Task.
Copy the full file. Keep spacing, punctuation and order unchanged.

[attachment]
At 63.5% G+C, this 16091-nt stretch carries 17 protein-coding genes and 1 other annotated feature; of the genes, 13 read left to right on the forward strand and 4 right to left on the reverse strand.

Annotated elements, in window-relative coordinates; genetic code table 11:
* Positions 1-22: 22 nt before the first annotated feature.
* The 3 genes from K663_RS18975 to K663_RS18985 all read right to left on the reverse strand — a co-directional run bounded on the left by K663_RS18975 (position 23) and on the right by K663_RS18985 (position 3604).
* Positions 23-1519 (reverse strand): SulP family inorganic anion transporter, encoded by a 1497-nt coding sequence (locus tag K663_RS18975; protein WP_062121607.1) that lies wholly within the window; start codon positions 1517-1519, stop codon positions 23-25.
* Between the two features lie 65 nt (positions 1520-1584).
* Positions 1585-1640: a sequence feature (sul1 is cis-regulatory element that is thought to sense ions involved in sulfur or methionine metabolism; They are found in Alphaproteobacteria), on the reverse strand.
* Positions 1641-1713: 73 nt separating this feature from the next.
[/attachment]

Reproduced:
At 63.5% G+C, this 16091-nt stretch carries 17 protein-coding genes and 1 other annotated feature; of the genes, 13 read left to right on the forward strand and 4 right to left on the reverse strand.

Annotated elements, in window-relative coordinates; genetic code table 11:
* Positions 1-22: 22 nt before the first annotated feature.
* The 3 genes from K663_RS18975 to K663_RS18985 all read right to left on the reverse strand — a co-directional run bounded on the left by K663_RS18975 (position 23) and on the right by K663_RS18985 (position 3604).
* Positions 23-1519 (reverse strand): SulP family inorganic anion transporter, encoded by a 1497-nt coding sequence (locus tag K663_RS18975; protein WP_062121607.1) that lies wholly within the window; start codon positions 1517-1519, stop codon positions 23-25.
* Between the two features lie 65 nt (positions 1520-1584).
* Positions 1585-1640: a sequence feature (sul1 is cis-regulatory element that is thought to sense ions involved in sulfur or methionine metabolism; They are found in Alphaproteobacteria), on the reverse strand.
* Positions 1641-1713: 73 nt separating this feature from the next.